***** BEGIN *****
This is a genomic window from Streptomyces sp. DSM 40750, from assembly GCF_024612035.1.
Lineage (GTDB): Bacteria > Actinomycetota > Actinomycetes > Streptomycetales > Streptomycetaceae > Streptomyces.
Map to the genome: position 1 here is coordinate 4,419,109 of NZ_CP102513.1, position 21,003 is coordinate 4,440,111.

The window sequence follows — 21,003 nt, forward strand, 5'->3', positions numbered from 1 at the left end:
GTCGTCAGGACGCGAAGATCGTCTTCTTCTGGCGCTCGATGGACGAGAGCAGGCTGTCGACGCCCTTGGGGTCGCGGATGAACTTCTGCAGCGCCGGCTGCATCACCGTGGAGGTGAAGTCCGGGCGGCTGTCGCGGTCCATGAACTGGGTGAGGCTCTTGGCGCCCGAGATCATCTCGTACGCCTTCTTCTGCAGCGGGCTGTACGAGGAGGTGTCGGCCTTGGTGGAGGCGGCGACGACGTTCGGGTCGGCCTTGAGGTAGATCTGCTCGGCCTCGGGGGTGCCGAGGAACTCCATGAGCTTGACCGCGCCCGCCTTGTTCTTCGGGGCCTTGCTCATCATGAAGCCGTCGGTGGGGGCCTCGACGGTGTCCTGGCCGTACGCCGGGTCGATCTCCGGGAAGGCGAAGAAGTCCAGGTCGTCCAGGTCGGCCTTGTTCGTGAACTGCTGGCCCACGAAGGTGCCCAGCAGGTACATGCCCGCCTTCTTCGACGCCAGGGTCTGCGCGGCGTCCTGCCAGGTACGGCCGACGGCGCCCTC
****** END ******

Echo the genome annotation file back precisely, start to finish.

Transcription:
This is a genomic window from Streptomyces sp. DSM 40750, from assembly GCF_024612035.1.
Lineage (GTDB): Bacteria > Actinomycetota > Actinomycetes > Streptomycetales > Streptomycetaceae > Streptomyces.
Map to the genome: position 1 here is coordinate 4,419,109 of NZ_CP102513.1, position 21,003 is coordinate 4,440,111.

The window sequence follows — 21,003 nt, forward strand, 5'->3', positions numbered from 1 at the left end:
GTCGTCAGGACGCGAAGATCGTCTTCTTCTGGCGCTCGATGGACGAGAGCAGGCTGTCGACGCCCTTGGGGTCGCGGATGAACTTCTGCAGCGCCGGCTGCATCACCGTGGAGGTGAAGTCCGGGCGGCTGTCGCGGTCCATGAACTGGGTGAGGCTCTTGGCGCCCGAGATCATCTCGTACGCCTTCTTCTGCAGCGGGCTGTACGAGGAGGTGTCGGCCTTGGTGGAGGCGGCGACGACGTTCGGGTCGGCCTTGAGGTAGATCTGCTCGGCCTCGGGGGTGCCGAGGAACTCCATGAGCTTGACCGCGCCCGCCTTGTTCTTCGGGGCCTTGCTCATCATGAAGCCGTCGGTGGGGGCCTCGACGGTGTCCTGGCCGTACGCCGGGTCGATCTCCGGGAAGGCGAAGAAGTCCAGGTCGTCCAGGTCGGCCTTGTTCGTGAACTGCTGGCCCACGAAGGTGCCCAGCAGGTACATGCCCGCCTTCTTCGACGCCAGGGTCTGCGCGGCGTCCTGCCAGGTACGGCCGACGGCGCCCTC